Monday, September 01, 2014 Headlines & Global News

Earth's Oceans Could Evaporate In A Billion Years; Model Predicts When The Blue Planet Will Become 'Venus'

By Rebekah Marcarelli r.marcarelli@hngn.com | Dec 17, 2013 03:08 PM EST

The Earth could look like Venus in a little over a billion years.
The Earth could look like Venus in a little over a billion years. (Photo : Flickr)

A process totally unrelated to global warming will cause the Earth's temperatures to rise, leading to the evaporation of the oceans. Researchers predicted the oceans will have completely disappeared within a billion years.

By looking at the evolution of older stars, researchers determined the Sun will behave in a similar manner; if this is the case its "luminosity" will increase as it ages, a National Center for Scientific Research (CNRS) news release reported.

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As solar radiation increases the Earth's climate will also heat up over the next hundreds of millions of years.

Water vapor is actually a greenhouse gas, so as the oceans evaporate the Earth's atmosphere will warm. The researchers believe the "runaway climate" will cause the oceans to turn into vats of boiling water that will eventually evaporate and disappear.

The unstable environment would make it impossible for the climate to maintain an average temperature of about 55 degrees Fahrenheit. This phenomenon could have been linked to Venus "turning into a furnace" in the ancient past.

The research team used three-dimensional climate models that portrayed the phenomenon of luminosity; until now only one-dimensional models. The highly simplified astrophysical (one-dimensional) models failed to take outside features into account such as "seasons and clouds."

The new model predicted the Earth would start losing its oceans and becoming a "new Venus" in about 150 million years.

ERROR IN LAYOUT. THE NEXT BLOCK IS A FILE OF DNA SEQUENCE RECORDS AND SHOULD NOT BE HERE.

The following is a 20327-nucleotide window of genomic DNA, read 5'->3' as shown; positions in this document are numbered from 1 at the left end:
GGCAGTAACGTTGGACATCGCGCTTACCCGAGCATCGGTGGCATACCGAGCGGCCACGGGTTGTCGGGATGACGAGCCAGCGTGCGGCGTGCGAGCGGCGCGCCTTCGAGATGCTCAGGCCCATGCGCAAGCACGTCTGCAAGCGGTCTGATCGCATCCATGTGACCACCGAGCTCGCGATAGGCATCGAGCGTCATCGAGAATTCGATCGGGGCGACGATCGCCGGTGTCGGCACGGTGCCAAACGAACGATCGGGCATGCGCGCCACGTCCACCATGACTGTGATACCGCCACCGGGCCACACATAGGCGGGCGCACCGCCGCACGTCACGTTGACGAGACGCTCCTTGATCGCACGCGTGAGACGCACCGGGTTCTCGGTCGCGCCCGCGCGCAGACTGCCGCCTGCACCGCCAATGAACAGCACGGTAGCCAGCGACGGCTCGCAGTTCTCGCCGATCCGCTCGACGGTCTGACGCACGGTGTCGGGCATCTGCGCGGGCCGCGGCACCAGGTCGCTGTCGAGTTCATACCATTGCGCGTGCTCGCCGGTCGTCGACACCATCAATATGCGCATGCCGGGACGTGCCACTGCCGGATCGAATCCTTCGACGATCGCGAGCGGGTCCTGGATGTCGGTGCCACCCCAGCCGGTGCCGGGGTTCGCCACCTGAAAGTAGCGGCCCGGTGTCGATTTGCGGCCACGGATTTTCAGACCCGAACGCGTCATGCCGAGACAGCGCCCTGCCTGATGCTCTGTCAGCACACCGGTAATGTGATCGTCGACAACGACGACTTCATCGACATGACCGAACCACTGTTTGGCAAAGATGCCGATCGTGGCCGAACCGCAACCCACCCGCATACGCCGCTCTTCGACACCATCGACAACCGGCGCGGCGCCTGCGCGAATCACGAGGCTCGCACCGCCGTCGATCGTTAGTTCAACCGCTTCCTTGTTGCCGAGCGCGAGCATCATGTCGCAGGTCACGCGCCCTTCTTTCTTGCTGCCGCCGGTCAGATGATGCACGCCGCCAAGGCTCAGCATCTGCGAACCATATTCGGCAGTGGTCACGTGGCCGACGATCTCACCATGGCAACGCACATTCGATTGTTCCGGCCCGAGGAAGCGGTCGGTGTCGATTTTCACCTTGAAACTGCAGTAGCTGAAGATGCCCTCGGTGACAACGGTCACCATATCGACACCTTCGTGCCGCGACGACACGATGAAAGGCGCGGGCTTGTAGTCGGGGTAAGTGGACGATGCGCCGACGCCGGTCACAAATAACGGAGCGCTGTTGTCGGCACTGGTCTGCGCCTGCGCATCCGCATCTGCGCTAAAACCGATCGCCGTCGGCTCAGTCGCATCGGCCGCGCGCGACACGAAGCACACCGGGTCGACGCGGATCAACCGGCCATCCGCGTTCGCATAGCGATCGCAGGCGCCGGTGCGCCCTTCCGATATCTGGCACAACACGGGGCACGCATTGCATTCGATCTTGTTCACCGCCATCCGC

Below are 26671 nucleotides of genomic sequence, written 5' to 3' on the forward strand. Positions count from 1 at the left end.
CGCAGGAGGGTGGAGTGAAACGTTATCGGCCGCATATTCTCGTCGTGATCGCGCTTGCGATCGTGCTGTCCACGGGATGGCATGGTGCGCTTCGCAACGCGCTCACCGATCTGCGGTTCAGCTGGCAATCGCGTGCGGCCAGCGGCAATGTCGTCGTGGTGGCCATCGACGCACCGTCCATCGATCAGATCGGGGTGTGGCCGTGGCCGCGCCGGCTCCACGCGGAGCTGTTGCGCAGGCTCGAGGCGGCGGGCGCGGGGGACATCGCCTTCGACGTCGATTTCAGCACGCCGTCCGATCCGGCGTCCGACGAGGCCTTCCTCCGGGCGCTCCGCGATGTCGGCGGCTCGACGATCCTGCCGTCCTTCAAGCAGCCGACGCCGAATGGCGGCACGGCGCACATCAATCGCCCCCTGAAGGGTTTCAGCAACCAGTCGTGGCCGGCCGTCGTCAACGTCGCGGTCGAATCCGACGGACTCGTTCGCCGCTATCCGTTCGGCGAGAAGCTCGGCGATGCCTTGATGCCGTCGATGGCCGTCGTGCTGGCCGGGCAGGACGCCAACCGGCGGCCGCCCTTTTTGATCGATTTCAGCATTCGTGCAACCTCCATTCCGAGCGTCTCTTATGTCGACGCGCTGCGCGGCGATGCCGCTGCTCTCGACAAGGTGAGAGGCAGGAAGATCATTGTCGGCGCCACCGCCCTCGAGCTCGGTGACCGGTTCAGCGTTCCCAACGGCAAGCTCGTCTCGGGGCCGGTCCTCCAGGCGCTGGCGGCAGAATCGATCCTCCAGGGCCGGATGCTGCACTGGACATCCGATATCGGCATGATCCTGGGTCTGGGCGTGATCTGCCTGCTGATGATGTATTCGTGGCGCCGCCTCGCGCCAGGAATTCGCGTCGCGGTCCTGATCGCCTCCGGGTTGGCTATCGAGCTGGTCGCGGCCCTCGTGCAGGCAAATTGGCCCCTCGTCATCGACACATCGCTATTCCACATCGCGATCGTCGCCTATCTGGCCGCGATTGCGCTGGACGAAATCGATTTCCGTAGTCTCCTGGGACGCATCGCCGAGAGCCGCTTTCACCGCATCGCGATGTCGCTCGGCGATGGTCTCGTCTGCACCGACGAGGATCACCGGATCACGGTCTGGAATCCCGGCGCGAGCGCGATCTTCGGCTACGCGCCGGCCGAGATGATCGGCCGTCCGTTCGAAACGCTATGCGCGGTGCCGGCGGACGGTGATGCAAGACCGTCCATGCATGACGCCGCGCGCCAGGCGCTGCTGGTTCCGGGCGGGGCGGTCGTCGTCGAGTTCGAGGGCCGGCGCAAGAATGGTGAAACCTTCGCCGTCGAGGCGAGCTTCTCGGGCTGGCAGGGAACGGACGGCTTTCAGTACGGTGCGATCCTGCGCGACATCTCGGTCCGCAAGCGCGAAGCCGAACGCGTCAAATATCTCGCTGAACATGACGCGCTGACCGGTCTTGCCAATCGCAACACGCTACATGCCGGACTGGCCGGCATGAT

According to the model the tipping point will arrive when the Sun reaches a flux of about 375 W/m2 (today it is 341 W/m2 ) and the Earth's surface temperature is about 150 degrees Fahrenheit (70 degrees Celsius). This is predicted to happen about one billion years in the future, and it will be what sets off the "runaway climate."

"This difference is due to atmospheric circulation: while transporting heat from the equator to the mid-latitudes, it dries these warm regions and reduces the greenhouse effect in the areas where it is most likely to enter a runaway state. Increased solar flux appears to intensify this atmospheric circulation, drying sub-tropical regions even more and stabilizing the climate for several hundred million years before it reaches the point of no return," the news release reported.

This new model also shows the "parasol effect," which is the ability of clouds to reflect solar radiation. This ability is expected to decline over the next billion years, contributing to the atmospheric warming.

These findings could also be used to help scientists determine what planets are within habitable zones of their host stars. The models showed a planet can get up to 0.95 astronomical units3 (about five percent less than the distance between Earth and the Sun) from a star before losing all of its liquid.

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